View Full Version : Color samples

12-28-2013, 07:31 AM

For more: GO HERE! (https://www.facebook.com/pages/The-Art-of-Don-Edwards/187111741322461?sk=photos_albums)

12-30-2013, 12:43 AM
To paraphrase, color, color everywhere, and nary a drop to drink.

You have a dreadful tendency to flood your works with color, to the point where you leave the reader drowning in a sea of color. And just like a tidal wave of water crashing ashore, the tsunami of color that you inflict on the reader ultimately destroys the end result that you are striving for.

Here, the reader is treated to a torrent of purple. It's like the great flood of biblical proportions. There's so much color, that it makes it difficult to appreciate what it is that you have colored.

If God injected Creation with color in the same manner that you inject pages with color, then we would all soon go blind from sheer visual overload. Look at nature. Look at images from the Hubble Space Telescope. The universe is full of color, Don. It's all around us. Yet, it doesn't look like this page.

Even the speech bubbles you just had to flood with color. Why? Full scale visual assaults with color of this scale annihilates visual interest.

That little blue guy in the center panel. He looks good. He looks decent. He doesn't visually gouge me in the eye. But, all around him on this page, Don Edwards is sticking me in the eye with yaping maws of color splotches.

The star field in the bottom left of the page. That looks pretty good. Then, over on the bottom right of the page, you nuke our eyes with the color red on a galactic scale.

The red speech bubbles do nothing to visually enhance this page. Rather, they are merely the visual equivalent of adding insult to injury. The monstrous red splotch in the star field at the bottom right was apparently not sufficient to punch us in the eye with. You had to populate the page with those large red speech bubbles, too. Plus, you treated us to white text on all of those red speech bubbles. Even in the speech bubbles, no oasis from all of this color run amok is to be found.

That center panel, the one with that decent looking little blue guy, why, oh why, did you need to our a bucket of orange in the background? What did that accomplish? What was the point of it? The top is immersed in purple. The bottom is dominated by red. So, flooding the middle with orange was visually beneficial, somehow? How?

The purple fox, or whatever he is, in the top panel competes visually with all of the other purple surrounding him on this page. The fox's fur, skin, and clothing are all dark colors dark purple or dark green. You have some contrast between the glazed-over star field behind him, but he is so dark that the color absorbs the reader, thereby taking away from whatever details that the art, itself, otherwise provides.

And the fox needed a yellow eye, also? Are you afraid to leave any white on the page? Even the eyeballs must all be colored and not white? According to this page, apparently so.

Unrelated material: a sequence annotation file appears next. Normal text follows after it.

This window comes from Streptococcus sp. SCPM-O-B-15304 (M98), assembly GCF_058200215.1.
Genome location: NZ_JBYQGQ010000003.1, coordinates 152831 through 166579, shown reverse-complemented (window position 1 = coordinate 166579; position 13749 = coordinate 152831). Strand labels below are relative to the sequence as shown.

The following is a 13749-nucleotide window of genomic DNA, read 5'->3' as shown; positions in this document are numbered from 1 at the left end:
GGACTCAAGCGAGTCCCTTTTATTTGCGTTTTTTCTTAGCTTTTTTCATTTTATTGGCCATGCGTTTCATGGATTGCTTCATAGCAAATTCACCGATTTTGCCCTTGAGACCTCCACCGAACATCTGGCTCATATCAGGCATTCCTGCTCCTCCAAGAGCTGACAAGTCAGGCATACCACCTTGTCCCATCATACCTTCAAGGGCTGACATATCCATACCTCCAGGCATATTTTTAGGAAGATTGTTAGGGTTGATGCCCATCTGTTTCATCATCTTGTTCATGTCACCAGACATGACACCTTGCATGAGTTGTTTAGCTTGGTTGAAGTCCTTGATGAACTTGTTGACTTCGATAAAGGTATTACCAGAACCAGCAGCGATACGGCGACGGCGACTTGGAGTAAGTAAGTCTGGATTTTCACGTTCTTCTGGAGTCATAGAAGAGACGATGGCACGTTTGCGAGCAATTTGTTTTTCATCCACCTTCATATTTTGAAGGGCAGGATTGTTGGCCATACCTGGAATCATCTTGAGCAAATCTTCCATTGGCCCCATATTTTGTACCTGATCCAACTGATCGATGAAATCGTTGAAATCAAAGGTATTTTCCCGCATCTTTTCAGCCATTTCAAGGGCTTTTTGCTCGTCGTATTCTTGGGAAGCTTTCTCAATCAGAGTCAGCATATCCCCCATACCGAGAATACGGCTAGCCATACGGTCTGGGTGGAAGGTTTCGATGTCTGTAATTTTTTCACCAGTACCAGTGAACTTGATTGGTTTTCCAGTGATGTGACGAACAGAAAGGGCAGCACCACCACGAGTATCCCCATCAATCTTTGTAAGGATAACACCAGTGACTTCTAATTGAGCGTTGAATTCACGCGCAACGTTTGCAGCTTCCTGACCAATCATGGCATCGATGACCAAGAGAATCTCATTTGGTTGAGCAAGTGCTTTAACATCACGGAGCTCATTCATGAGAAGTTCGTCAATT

There's some kind of ruins in the center of the page, but you flooded that whole area with purple. The eye is eager to escape that color trap, and it seeks safe visual harbor elsewhere on the page.

You like to use special effects in a lot of your coloring. Just as you frequently display a lack of color discipline, likewise, you no less frequently display a lack of special effects discipline in your artistic handiwork.

If you would kick your special effects habit for a while, I really do think that your coloring skills would improve appreciably. The majority of your colored pieces that I have encountered to date evidence the equivalent of a two-hammer approach to coloring. In one hand, you wield a sledge hammer of color. In the other hand, you wield a sledge hammer of special effects. Yet, what you need to be using is a scalpel.

Even though I don't know you, personally, ironically enough, I have followed your coloring and art longer than I have any of the other artists and colorists on this website. So, I am certainly no stranger to your coloring handiwork.

Until and unless you rein in those wild, raging horses of yours - namely, color and special effects - your coloring will continue to reek of an amateur's touch.

From what I have seen, to date, coloring is probably the least of your strengths. You're a better artist than you are a colorist, and you're a much better writer than you are an artist.

I will say this for you, however - you continue to pursue coloring with a degree of passion, and you are far and away more prolific in pursuit of your passion for coloring than are many who are far more refined in their respective artistic disciplines.

Your coloring is like a bull in a china shop. You wield color as if it were a double-edged sword. If only you would gain a greater appreciation for the inherent value of utilizing color in a subtle manner.

In another thread, you recently posted this:


SOURCE: http://www.digitalwebbing.com/forums/showpost.php?p=1816105&postcount=1

Usagi Yojimbo's two swords are NOT neon colored. His fur is not dark purple. That example demonstrates a far greater degree of artistic control than this page that you now treat us to.

Your Usagi Yojimbo piece demonstrates well, I think, that a given piece can possess a lot of color value, while simultaneously not everything in it has to just be oozing or saturated with color of a thick, bright, or neon quality.